What instruments do you play & how did you pick them up in the first place?

I pick them up with my hands! I play guitar, baritone and concert ukulele, five-string banjo, piano and shakuhachi. I’d like to pick up the wooden flute here soon, as the trumpet might make our cabin fever turn into something more deadly. Portable stringed instruments make taking the show on the road easier, so maybe it’s a matter of practicality. I can’t see a better tool for a songwriter than a guitar, but it can be overly suggestive at times. I wanted to play the oboe when I was wee, but there wasn’t one in all of the town. I think I was influenced by Tchaikovsky’s ‘Peter and the Wolf’ on that one.

Who has been your greatest musical influence over the years?

My first musical influence was Chopin, which might sound ridiculous, if not pretentious. I was unreasonably obsessed though with playing the piano because of hearing that music from a very young age. We couldn’t afford one both in space and money. It wasn’t until my mother married a man that had a piano that I could give it a go. I was probably around nine. Apart from that I love everything from The Meters to Joni Mitchell, Laura Viers to the Pixies. I used to listen to a lot of torch singers like Billie Holiday and early Sarah Vaughn, but right now I’m really into silence. I love very “old” music in general, Hoagy Carmichael and Fats Waller, Jelly Roll Morton, Skip James, Memphis Minnie…

Desert island, solar power’d CD player, 3 albums – what are they?

John Fahey, ‘The Dance of Death and other Plantation Favorites, ‘Sgt. Pepper’s Lonely Hearts Club Band’ by the Beatles (‘Magical Mystery Tour’ is closely tied), Chopin ‘Nocturnes’, and Alan Watts ‘Out of your Mind’ lectures (that’s four, I never was much of a rule follower). I do think I play specifically acoustic music just for this apocalyptic kind of thinking; when the lights go out I want to know that I’m still plugged into something.

Where do your songs come from & how do you shepherd them into existence?

I enjoy your use of the word shepherd here. For a long time I thought that they just dropped from the ether but as I’ve been teaching songwriting in the last many years I have come to realize there is so much a craft-meets-art-meets-craft, absolutely. I am unconsciously working all the time. I tend to ask questions of myself, and the world around me, and then I attempt to answer these questions with as much candor as can be. When I’m stuck, I study music, learn a new song.  And if I can’t answer the question, well – time to insert a good ol’ fashioned instrumental. ‘Banjo is the Swiss army knife of the darkside’ – but also some other more joyful places. And the places that can’t be met with one instrument can be found with another one. My instruments are helpful lovers and they all give me something different, never jilted that I took time with another. In my view, songwriting-as-life is played in and plays with empty space. It’s possible the main thing one needs to shepherd songs, and why I like this word, is that the practice is to realize they belong not to you but the universe; they exist within and without you, revealing themselves with careful observation and gentle nudge, if needed.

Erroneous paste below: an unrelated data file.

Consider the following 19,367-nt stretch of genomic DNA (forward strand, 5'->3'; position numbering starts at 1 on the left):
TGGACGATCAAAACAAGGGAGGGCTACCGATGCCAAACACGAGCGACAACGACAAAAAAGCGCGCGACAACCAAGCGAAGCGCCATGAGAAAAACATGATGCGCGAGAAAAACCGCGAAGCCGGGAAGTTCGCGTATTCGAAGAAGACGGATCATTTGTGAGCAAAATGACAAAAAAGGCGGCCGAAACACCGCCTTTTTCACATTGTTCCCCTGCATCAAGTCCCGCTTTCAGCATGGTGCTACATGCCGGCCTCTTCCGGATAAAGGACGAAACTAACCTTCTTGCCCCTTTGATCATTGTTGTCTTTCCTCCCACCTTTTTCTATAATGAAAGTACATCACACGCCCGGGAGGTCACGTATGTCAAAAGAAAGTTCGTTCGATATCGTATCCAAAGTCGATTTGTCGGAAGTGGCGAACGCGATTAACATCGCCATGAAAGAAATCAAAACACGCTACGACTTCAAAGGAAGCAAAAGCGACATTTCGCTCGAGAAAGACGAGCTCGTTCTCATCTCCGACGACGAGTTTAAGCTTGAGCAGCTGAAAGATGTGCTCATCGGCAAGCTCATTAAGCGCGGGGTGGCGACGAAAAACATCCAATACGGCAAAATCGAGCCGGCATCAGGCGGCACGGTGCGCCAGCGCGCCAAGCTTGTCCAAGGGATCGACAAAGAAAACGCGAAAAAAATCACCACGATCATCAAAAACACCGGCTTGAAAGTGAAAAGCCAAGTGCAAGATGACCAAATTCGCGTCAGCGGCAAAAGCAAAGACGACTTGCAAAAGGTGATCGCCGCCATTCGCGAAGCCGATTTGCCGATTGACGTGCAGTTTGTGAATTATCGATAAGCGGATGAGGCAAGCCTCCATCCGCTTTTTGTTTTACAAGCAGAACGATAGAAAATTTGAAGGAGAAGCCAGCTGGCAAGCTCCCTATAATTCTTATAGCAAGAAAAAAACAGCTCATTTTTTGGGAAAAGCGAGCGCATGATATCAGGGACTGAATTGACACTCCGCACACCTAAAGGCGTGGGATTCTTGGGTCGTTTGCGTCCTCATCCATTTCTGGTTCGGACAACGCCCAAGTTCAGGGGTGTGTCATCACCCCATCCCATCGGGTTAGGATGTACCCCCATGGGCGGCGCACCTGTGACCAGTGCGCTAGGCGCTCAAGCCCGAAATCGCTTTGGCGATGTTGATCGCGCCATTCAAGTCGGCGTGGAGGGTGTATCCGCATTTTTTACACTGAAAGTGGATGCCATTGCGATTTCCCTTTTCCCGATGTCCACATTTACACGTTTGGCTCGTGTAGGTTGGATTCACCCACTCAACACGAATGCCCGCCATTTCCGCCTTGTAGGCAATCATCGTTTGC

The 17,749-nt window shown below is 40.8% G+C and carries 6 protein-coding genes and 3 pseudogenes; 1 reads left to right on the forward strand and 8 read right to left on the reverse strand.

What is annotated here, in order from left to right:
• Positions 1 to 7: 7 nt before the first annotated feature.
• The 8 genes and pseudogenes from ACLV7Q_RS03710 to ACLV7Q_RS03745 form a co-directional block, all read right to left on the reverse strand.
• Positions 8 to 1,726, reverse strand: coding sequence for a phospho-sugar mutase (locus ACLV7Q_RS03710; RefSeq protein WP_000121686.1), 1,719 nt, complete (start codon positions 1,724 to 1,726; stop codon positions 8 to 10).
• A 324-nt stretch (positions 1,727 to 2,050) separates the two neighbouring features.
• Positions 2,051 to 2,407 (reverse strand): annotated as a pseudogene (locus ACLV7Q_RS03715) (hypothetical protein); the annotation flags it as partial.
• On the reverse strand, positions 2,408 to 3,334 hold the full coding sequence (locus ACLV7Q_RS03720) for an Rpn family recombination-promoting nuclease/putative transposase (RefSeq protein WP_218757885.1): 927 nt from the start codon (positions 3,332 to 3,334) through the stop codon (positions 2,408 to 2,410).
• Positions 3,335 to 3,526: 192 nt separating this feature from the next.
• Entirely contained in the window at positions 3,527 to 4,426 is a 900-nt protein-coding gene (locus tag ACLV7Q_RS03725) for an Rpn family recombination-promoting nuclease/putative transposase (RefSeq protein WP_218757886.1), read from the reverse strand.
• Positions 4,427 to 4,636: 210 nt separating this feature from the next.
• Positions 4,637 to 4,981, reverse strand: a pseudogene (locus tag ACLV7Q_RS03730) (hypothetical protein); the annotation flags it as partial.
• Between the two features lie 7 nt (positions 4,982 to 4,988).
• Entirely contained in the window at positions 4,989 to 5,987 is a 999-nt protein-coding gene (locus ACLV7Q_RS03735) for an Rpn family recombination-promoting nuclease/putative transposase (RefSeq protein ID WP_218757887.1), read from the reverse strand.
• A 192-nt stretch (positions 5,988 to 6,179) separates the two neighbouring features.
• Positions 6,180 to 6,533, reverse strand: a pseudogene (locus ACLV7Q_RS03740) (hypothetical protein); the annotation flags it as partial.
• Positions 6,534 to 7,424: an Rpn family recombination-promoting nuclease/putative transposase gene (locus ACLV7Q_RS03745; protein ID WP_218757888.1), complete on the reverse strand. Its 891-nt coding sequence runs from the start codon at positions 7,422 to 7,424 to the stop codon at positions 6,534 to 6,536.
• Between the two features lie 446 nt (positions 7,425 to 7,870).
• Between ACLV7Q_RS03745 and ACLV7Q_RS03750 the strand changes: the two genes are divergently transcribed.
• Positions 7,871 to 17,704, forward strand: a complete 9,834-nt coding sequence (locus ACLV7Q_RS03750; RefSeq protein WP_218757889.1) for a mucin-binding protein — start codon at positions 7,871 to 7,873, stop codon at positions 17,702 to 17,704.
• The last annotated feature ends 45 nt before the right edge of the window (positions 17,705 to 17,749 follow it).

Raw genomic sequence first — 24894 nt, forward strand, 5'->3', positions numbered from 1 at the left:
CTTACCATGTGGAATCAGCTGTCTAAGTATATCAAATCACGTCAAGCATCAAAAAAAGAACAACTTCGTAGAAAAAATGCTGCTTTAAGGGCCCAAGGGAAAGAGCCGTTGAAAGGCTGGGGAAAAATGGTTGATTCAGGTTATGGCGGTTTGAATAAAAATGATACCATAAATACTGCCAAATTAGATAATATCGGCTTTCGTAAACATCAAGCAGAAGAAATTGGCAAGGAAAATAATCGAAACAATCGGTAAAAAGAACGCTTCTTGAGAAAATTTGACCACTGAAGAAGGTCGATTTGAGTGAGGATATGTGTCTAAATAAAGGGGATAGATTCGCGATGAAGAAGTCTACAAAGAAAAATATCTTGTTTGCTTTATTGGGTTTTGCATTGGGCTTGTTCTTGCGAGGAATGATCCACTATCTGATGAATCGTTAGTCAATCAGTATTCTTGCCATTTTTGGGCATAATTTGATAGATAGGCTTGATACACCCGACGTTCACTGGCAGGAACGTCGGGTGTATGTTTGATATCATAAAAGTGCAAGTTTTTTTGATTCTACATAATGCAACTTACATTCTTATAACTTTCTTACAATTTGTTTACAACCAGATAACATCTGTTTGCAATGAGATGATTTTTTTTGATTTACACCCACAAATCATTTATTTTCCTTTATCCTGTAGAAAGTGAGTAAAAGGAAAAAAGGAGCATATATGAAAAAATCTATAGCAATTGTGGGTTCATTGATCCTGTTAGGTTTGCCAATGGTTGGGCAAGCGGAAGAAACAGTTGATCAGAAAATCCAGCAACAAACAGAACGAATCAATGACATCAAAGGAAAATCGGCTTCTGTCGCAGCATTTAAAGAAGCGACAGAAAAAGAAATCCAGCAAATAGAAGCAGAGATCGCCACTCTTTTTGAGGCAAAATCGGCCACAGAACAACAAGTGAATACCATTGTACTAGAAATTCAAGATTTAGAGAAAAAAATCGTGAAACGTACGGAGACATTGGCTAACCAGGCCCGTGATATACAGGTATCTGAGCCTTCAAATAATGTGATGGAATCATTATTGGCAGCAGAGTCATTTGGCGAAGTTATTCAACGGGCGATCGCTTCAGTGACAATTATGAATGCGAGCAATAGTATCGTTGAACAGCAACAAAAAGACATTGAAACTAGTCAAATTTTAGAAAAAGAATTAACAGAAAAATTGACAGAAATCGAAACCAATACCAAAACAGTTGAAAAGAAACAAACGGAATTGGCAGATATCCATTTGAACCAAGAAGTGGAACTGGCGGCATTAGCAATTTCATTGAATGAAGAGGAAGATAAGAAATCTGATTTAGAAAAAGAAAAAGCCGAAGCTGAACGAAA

What are the key ingredients to your sound?

Harmonic depth, breath, improvisation and playful exchange, distilled poetry humor, candor, viewing vulnerability as strength, and Dr. Dirk’s homebrew.

Why the move to Edinburgh, & how do you find its music scene?

I had a magical and very happy dream about it when I was 24 living in Oly WA, which was a long time ago, but it stuck with me. We came in as EEA members as Dirk, despite seeming American, is actually German. When we lived in Berlin a few unfortunate violent incidents happened so it seemed like a good idea to check it out. Upon arriving, I found a gold ring on the street and Dr. Dirk a jazz hat he felt he very much needed. It had a feather in it already. The music scene has been good to us and I’m grateful to be here every day. I don’t mind the wind at all, but I think my road competes for top spot in that regard.

Can you tell us about your recent release, Wildest Dreams?

It’s a carefully selected group of songs that go together as an album and reflect my true and wildest dreams, some of which border on the odd nightmare (see: Sweet Sue, Feather Boa) but inside each song is a dream I’ve had in the past that has revealed itself to come to fruition. Like all truly wild things, these things know how to hibernate, be simple and just be. ‘Wild’ is a tricky word often overused/used incorrectly.  I’ve chosen it on purpose because of its multiple interpretations. Motherhood for instance is a common dream for some but a “wild” one for someone like me to realize, and is reflected in this body of work. Inside scoop – the title of the album ‘Wildest Dreams’ is the title of a song I chose not to include on the album but will release at a later date. It was fully produced! It is an indie-pop number that stands on its own, but doesn’t reflect my “Wildest Dreams” as a notion. It instead chews over the regret of having gone after dreams in the first place and the possible unforeseen consequences of that. “You, me, we, we get what we deserve. I have let it run away with me the wildest of the wildest dreams” sings the chorus. Americans I’m told speak in hyperbole, but these here Wildest Dreams are what I have, and what I’m made of, plain as can be.